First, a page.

By Sister M. Catherine Ditto
Recently I had an opportunity to meditate on the beauty of the Advent and Christmas season as a sister. My natural family celebrated certain customs that made these times beautiful – we had an Advent wreath, a nativity set that “travelled” to Bethlehem throughout Advent, etc. And we had a certain ritual for gift-opening on Christmas morning, led by my father who handed out the gifts. But when I began to experience these seasons as a sister, their richness touched my soul and the spiritual meaning of the seasons became still deeper.
In Advent, for example, we gather together each Sunday to light the newest candle on the wreath and one of the sisters prepares a meditation as we consciously await Christ’s coming and prepare our hearts to welcome him again at Christmas. We sing beautiful Advent songs which express this longing, the need for repentance (as expressed in the message from John the Baptist) and the nearness of our Lord. One song I especially like is in German, and it describes the beautiful winter landscape and the preparations we are making, since “Christkind kommt bald” – the Christ Child is coming soon!
A very special Advent tradition in community comes from the German and Hispanic traditions: Shelter Seeking (Herbergsuche or posadas). On the nine nights before Christmas, we carry a little statue of the Blessed Mother throughout the house to various rooms, while singing Advent hymns, such as “O Come, O Come Emmanuel.” At each room, a different sister (or group of sisters) prepares a little throne and a prayer to welcome the Blessed Mother to take shelter there for the evening on her journey to Bethlehem. During the procession we all carry lighted candles, which remind us that the Light of the World will soon be here. With each evening the excitement grows, because we know that Christmas is coming closer! In the last few days of this novena, we start the official decorating for Christmas, putting up trees, lights, nativity scenes, etc.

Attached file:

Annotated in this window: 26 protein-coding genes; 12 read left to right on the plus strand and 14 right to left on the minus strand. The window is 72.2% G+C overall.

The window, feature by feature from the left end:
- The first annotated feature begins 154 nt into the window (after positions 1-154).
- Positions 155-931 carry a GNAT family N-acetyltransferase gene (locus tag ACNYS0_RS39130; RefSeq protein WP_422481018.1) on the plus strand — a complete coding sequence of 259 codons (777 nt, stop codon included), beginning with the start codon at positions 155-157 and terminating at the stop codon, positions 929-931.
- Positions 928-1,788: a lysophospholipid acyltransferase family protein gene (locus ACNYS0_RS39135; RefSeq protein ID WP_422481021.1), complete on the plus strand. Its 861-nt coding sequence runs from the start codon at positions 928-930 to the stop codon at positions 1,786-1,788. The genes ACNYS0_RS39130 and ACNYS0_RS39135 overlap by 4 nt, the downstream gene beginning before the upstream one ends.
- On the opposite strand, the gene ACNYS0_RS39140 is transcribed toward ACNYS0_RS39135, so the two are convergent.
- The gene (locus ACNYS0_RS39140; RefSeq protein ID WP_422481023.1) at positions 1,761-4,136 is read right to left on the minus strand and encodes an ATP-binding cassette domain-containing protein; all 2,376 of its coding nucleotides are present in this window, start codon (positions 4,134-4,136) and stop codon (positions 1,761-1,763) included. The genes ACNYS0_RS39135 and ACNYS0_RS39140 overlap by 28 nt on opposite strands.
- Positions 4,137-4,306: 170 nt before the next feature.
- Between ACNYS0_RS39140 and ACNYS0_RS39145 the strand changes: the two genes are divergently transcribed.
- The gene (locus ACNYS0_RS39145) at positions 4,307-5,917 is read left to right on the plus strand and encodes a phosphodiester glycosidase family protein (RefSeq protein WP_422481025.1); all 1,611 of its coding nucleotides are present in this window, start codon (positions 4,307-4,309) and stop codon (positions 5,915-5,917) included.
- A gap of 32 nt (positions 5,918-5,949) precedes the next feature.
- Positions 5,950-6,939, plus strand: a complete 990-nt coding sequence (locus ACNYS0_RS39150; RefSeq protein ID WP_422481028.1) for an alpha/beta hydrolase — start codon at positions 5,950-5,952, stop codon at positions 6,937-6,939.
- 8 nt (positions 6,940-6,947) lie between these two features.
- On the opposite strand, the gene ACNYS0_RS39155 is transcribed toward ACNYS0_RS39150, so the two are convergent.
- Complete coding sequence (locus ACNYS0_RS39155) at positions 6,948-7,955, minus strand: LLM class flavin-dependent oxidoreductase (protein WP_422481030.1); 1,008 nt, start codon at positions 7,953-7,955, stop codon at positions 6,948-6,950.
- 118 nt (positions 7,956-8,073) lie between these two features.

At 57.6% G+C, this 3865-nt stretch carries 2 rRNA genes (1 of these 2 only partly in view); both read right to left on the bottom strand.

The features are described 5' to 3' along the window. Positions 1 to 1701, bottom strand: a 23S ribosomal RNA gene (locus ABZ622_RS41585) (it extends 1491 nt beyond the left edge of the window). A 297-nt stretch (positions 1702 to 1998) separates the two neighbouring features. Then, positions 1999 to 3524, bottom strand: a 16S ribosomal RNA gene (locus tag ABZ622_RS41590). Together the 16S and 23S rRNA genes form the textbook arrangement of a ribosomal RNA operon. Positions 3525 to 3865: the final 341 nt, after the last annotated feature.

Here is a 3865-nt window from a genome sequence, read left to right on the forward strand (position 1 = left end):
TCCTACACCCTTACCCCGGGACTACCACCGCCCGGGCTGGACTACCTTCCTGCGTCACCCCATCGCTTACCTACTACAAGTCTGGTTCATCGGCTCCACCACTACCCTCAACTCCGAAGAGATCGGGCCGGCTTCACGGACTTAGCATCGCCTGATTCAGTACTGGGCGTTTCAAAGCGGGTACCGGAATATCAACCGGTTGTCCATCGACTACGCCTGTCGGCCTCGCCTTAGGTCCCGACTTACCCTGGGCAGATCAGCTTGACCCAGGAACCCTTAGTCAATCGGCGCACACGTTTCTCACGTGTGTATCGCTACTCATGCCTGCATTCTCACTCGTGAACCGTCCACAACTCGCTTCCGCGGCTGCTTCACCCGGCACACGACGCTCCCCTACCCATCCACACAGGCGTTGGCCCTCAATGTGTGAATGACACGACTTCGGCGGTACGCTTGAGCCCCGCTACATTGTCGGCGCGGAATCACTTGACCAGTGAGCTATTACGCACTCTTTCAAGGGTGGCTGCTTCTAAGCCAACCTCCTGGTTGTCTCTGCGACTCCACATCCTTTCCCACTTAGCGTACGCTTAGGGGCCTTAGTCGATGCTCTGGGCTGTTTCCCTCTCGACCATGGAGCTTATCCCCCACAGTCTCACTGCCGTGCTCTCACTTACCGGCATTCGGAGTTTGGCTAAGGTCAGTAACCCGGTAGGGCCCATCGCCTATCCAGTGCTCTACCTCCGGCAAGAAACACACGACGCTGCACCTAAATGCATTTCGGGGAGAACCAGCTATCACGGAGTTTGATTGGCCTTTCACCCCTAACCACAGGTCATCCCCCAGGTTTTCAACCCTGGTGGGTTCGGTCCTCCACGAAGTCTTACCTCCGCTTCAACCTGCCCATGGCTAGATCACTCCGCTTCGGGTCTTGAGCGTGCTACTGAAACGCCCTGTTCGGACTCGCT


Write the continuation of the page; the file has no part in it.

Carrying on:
On Christmas Eve we celebrate with a special prayer before the Blessed Sacrament, thanking Jesus for the gifts of the past year and offering him our Advent striving to prepare our hearts for his birth. We then process from the chapel to our dining room. We read the Christmas Gospel and exchange joyful Christmas wishes. That evening we attend Midnight Mass. Of course, the natural joys are also there – special food, cookies, Christmas music, and more!
But Christmas doesn’t end on the 25th. No, it only begins! We celebrate throughout the season, all through the Octave of Christmas (including the Motherhood of Mary on January 1) and up through the Feast of the Three Kings (Epiphany – January 6 or the Sunday closest). During all this time, we gather together when possible to sing Christmas songs and read Christmas stories.
Our Advent and Christmas seasons are then filled with meaningful and rich traditions which bring the liturgical year to life for us. In our hearts we may truly rejoice that once again, Jesus has come to earth as a small, helpless baby, to make God’s presence and love tangible to each of his children.